The canal has frozen.
Which is very pretty. But flipppin’ cold. (Especially as heating remains something I have not fully got to grips with. Or really made any progress on since I moved in.) Neighbour-to-the-right tells me this winter is not a patch on the Big Freeze of 2012, in which a few boat owners walked from one end of the marina to the other on the ice. Whilst I like the sound of that in principle, in practice I hope I don’t get to try it out until I have mastered the art of turning on my radiators.
There are other clues as to the current coldness of the boat. Both the big and small bottles of olive oil have frozen, as well as the truffle oil Santa brought me not so long ago. (The vegetable oil remains steadfastly liquid. What a cooking oil.) I no longer need to worry about privacy as the windows have completely frosted over. And I have tried various strategies to combat the chill at bedtime:
1. Hot water bottles. A must.
2. Going to bed fully clothed. A handy time saver as well.
3. Putting the next day’s clothes under the covers in the hope that they might get a little warm so I don’t feel like I’m stepping into a freezer when I get dressed.
The above have had varying levels of success, so last night I went a bit more radical. I abandoned the bedroom, and made a bed of Thai cushions and duvets next to the stove. It is certainly the warmest I have been in recent days, though the makeshift mattress needs some work,.
So, in conclusion, I’m still looking for a perfect solution. Though I think we might all know what that actually is.
Happy 2015 everyone – the year of live sporting events, less frivolous pimping and warmth.
This blog post was brought to you by the greatest Christmas song ever written ‘The fairytale of New York‘ by the Pogues and Kirsty McColl (I was a bit late getting festive this year).
I had a visit last weekend from a couple of my favourite people, who happily turned out to be fans of my favourite boat. Eagle-eye Annie happened to notice a damp patch on my new rug, which I was all ready to dismiss as a spill. Being of a clumsy disposition, it was a plausible conclusion (some of my acquaintance might comment here on the strong historical evidence regarding this theory). But Eagle-eye Annie was not so easily satisfied with that explanation, and further inspection under the rug revealed a few damp patches along the joints of the floorboards.
My second theory was that this leak was in some way connected to the water tank. The affected floorboards were all the front of the boat, near where I fill up the tank. I had assumed that the floorboards were probably over the water tank – was it leaking? Was condensation a problem? How did I check any of this? Not knowing any of the answers, I took to the interweb.
My great neighbours have been mentioned previously on this blog; however it turns out I also have great cyber-neighbours. Within an hour of posting on a forum, I had several replies asking for more information about the leak and giving suggestions of what the problem could be. One of the first things I learnt was that is that the water tank is not under the floorboards but under the very front of the boat and was unlikely to be causing the problem. What many did suggest is that I still a whole in the floor to see how much water is sloshing about under the floor. (DRILL A HOLE IN MY BOAT?!) This suggestion was delivered in what I imagine to be a reassuring manner, but with undertones of ‘you may want to panic about the potential rotting and subsequent disintegration of your floorboards’.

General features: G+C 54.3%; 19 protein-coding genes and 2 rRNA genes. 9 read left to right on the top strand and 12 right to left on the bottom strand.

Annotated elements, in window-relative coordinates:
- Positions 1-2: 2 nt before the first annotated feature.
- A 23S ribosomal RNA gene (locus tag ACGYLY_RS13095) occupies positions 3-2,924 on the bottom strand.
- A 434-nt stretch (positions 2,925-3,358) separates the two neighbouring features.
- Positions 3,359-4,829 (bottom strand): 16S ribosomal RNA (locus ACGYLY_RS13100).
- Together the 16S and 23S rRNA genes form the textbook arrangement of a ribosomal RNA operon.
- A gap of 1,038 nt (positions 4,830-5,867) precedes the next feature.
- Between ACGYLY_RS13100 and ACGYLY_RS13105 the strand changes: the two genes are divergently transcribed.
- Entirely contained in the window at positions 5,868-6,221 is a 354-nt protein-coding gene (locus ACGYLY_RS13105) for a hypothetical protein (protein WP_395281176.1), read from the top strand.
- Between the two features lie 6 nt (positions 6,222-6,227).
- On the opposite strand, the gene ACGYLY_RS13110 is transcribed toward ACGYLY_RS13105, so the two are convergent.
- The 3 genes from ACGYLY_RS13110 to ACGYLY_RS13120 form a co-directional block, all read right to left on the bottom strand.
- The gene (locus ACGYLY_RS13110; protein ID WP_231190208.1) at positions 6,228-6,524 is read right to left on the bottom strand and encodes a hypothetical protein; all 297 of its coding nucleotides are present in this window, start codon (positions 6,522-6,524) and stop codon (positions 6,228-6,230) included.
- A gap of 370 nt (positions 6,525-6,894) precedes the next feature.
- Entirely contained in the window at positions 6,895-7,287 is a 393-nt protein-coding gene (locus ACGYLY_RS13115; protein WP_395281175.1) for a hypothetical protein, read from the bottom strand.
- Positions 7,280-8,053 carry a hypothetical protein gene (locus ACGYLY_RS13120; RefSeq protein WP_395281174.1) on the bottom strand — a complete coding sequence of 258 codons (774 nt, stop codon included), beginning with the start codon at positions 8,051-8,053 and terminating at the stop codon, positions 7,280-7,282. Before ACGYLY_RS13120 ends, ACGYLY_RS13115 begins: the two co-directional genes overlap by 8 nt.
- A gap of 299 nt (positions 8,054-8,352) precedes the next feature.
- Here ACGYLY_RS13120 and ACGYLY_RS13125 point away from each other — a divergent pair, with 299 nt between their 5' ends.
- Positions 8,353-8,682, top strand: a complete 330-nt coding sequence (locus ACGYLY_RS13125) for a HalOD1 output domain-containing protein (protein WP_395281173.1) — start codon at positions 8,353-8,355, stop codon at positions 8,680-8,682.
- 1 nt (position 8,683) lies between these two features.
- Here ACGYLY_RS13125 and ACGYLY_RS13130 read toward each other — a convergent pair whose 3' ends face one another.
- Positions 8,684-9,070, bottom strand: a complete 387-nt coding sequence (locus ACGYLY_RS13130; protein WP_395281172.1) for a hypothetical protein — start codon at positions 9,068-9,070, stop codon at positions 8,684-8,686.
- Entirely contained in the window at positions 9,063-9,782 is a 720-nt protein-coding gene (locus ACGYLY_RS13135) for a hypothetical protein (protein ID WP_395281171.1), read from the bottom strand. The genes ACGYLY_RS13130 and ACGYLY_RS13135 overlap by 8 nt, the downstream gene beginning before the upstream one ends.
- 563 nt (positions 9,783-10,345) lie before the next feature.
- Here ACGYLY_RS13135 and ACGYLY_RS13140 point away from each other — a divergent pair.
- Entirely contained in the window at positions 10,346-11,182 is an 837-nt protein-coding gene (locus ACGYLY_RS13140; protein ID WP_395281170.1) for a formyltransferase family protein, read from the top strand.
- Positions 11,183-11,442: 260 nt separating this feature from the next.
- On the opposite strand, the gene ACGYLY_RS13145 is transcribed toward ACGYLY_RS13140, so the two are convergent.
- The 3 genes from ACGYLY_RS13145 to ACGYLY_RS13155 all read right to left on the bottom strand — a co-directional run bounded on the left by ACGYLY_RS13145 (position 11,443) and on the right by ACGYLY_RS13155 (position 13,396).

Enter stage right neighbour-to-the-right. Had I had a look at the water pump? ‘No,’ I replied, ‘where might I find that?’ Neighbour-to-the-right pointed out a couple of likely places and a little investigation revealed a water pump dripping onto a very wet patch of wood. A little further investigation, and I had duly turned an intermittent drip into a regular, metronomic drip. I subdued my urge to panic while I tried to turn off the water, and then let it overwhelm me when I found that I couldn’t. So I went running back to neighbour-to-the-right who calmly switched off the water, and talked me through what I needed to do to replace the water pump.
Fast forward to today. A combination of work and Christmas fun meant that I have ignored the water pump issue, and that despite living on a boat – a place you would have thought water supply would never be a problem – I have been without running water as a result. But I could put off the job no longer and so got out my trusty toolkit.
About that. Who could have possibly foreseen that a pretty toolbox I bought cheaply at a music festival would not cut the mustard when it came to actual DIY? A borrowed screwdriver, a lot of elbow grease and an entire morning lost forever, and I managed to remove the old water pump. After all that, I couldn’t face trying to fit the new one (which might require ‘a little bit of replumbing’ thinks the shop-man. To his credit, he said that without any hint of suggestion that the job might be beyond me. That hint would have been more than justified.) so this is a tale in a least two parts – I’ll try not to keep you on tenterhooks for too long.